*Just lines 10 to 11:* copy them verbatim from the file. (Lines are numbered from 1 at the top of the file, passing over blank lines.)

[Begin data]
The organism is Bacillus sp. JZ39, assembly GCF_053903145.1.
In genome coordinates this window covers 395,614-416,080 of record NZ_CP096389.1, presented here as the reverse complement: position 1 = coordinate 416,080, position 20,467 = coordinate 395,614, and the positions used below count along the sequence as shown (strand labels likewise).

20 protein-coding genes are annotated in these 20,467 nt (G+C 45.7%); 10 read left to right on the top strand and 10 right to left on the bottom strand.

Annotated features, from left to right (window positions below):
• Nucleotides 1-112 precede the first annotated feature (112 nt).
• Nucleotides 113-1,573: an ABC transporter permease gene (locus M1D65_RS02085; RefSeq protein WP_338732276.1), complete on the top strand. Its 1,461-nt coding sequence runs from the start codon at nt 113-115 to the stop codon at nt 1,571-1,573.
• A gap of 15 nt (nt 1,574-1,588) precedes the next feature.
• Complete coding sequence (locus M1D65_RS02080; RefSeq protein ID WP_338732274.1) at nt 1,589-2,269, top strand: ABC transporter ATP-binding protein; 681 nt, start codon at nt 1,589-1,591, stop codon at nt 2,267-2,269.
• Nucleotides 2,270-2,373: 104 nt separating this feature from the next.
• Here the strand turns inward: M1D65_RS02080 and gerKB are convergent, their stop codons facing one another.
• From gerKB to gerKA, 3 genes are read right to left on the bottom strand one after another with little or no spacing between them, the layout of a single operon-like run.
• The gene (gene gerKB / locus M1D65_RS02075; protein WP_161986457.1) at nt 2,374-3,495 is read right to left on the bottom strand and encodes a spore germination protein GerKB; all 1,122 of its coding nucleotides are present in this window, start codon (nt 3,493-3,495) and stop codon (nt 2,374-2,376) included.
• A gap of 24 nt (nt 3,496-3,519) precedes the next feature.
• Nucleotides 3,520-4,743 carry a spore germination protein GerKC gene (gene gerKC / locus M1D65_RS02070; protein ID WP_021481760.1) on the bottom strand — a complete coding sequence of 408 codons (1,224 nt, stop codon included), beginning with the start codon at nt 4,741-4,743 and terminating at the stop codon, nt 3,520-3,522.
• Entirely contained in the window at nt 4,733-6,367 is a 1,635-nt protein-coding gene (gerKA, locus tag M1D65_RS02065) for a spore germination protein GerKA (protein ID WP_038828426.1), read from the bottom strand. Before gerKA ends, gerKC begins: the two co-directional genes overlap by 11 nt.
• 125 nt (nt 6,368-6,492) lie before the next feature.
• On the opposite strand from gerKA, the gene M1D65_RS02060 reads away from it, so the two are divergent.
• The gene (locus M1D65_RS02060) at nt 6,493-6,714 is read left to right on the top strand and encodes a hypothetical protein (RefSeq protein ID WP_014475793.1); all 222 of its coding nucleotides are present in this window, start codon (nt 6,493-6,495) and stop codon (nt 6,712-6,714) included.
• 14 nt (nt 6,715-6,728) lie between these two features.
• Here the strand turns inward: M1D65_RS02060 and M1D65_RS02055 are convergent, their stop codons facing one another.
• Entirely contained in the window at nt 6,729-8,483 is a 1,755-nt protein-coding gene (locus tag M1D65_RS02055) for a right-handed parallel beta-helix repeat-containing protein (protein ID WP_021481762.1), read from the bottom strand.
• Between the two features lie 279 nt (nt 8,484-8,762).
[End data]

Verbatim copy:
• Here the strand turns inward: M1D65_RS02080 and gerKB are convergent, their stop codons facing one another.
• From gerKB to gerKA, 3 genes are read right to left on the bottom strand one after another with little or no spacing between them, the layout of a single operon-like run.